Did you know that the average American spends more than 10 hours a day behind a screen consuming media? In fact, it is estimated that we will increase the hours behind a screen and access additional devices in the future. During this time behind screens we are inundated with digital writing. The influence of digital writing is bound to affect our lives in many ways. Since were all students at Dickinson I would like to focus on the impact that digital media has on our consumption of information. In this essay, I am going to explain how digital writing influences our lives as students for the better. Digital writing enables the addition of multimodal writing which gives allows for more depth in reader understanding, more efficient consumption, and easier access for different learning styles and makes it easier to judge the credibility of information.
But first let me explain what digital writing is. Digital writing is essentially the writing practices in a digital space. This can include social media, Buzzfeed articles, and even online journals and scholarly work. It is nearly impossible for us to escape digital writing in today’s society. Since we are engulfed in this media we should get to learn more about the positive ways digital media can help our lives especially in terms of school work.
Digital writing is perfect marriage with multimodal content. A multimodal approach is the combination of elements like sound, images, pictures, graphs, and other media. The multimodal approach to writing can make writing more efficient and add additional depth and ways to understand an article.
As students, we are often trying to get the most information in as little time as possible. Multimodality writing can allow our information gathering process to go quicker. For some students, it is easier to quickly understand a well-designed image, video, or soundbite which is added alongside the text. The addition of a short video can save the author and us as readers a lot of time. While multimodal writing was present before the digital era multimodal media has come to dominate students’ textual landscapes. Multimodal writing allows us to see exactly what the authors argument or goal is. “writers negotiate meaning-making opportunities with operating discourses in contexts of situation and culture of text production. “ (Rowley)
Multimodal writing allows readers to seek more depth in articles. A tool many authors use are hyperlinks, which allows the reader to follow a link that the author selected to provide background information. Hyperlinks allow us as readers to not only understand certain terminology but to be able to see exactly the knowledge the author would like us to have on this topic. These tools can also be used to broaden our connection with the text. Jen Rajchel in “Why and How For Liberal Arts Teaching and Learning” explains how multimodal writing allowed her to view poems in a completely different way by clicking on each hyperlink available in poems. This allowed for visualization of the allusions represented also in textual form. She also mentions how through digital writing citations and footnotes allowed for a path of discussion.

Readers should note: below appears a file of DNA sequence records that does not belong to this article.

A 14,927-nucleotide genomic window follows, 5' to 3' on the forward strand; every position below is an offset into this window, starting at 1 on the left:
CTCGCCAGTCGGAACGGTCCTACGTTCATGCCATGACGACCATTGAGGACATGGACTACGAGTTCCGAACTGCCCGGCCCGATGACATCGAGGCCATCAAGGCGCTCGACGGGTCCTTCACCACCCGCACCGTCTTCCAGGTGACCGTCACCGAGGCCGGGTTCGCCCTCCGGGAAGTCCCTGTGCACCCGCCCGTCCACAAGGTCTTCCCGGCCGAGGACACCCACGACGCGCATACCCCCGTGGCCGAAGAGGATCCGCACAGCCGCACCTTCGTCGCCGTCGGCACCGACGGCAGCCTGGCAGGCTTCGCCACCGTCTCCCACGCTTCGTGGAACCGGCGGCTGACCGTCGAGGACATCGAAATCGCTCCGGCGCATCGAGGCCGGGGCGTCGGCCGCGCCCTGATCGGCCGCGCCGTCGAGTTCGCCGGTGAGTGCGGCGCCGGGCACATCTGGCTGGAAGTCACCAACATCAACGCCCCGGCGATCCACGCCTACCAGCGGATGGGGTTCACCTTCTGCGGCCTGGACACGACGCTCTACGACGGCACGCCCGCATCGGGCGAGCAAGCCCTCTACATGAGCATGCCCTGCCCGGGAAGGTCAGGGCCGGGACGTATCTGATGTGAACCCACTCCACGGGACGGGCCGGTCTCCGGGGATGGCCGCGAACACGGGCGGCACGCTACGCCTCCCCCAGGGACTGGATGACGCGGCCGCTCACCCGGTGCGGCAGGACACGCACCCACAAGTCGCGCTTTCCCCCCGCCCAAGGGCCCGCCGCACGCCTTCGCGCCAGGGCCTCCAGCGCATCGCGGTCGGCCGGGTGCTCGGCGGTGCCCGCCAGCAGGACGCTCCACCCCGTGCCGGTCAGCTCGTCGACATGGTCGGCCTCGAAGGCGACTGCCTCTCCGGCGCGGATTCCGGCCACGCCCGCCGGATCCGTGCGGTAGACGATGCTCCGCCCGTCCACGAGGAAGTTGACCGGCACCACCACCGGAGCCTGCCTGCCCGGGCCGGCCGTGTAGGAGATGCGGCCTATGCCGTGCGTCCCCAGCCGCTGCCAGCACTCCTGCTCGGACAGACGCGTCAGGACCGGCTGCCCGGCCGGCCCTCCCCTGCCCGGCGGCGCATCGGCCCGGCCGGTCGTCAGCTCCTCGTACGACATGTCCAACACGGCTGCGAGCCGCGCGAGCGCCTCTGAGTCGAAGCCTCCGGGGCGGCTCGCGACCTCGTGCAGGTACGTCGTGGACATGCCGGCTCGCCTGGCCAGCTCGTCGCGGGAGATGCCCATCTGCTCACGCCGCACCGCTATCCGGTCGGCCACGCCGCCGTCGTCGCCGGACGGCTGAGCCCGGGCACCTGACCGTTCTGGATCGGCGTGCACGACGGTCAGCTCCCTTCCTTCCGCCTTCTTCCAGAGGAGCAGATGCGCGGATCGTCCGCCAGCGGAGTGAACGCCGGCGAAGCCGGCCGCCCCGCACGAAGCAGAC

Multimodal writing can be very beneficial for our everyday use of gathering information as a student. While it can be a helpful tool we need to have multimedia literacy in order to use multimodal writing effectively. Richard Lanham says, “Multimedia literacy requires that we be very quick on our feet in moving from one kind of knowledge to another.” Lanham also describes how authors need to be able to express themselves in a media that the audience finds easiest to understand. This is important because not only can the authors tailor their media to one style but also students can find articles that use certain media styles also. We all have different brains and these styles can help us be more efficient by using our strengths instead of being forced into consuming writing or media only in one way.
Students need to be especially concerned about the credibility of information, whether writing an academic paper or exploring information about medical treatments, political matters, and many other serious matters. Fortunately, it becomes easier over time to judge the credibility of information for digital content. While the digital platform has led to a “.. staggering volume and speed with which information is presented and the sophisticated ways in which facts and figures are represented make it practically impossible for an average adult to single-handedly judge accuracy and credibility without guidance.” (Abilock, 70) Readers who have grown up with digital writing are adapting to the new information sources and able to judge credibility easier. As Abilock describes, “youth are less trusting than their elders of sites that host their information.”
“We tend to treat print as a determinate of information quality.” (Abilock, 73) These books, journals, newspapers, and other publications have typically gone through an rigorous review process by editors or peer review. Digital writing and multimodal writing are delivered on platforms that enable tools for readers to better evaluate the credibility of the information.
Fortunately, the digital environment enables tools that for readers to assess the credibility of information. In the digital environment, it easier to check citations and reading what other sources are saying about the issue. It is easier to access reader feedback and ratings on digital content. (Lim)
When was the last day you spent without your phone? I feel almost naked without my cell phone. As students and young adults, we encounter digital writing nearly every day. Since we are exposed to this form of media it is important to understand digital writing well enough to make the most out of this resource. I believe learning about digital writing helps students out in research, their major, and future endeavors.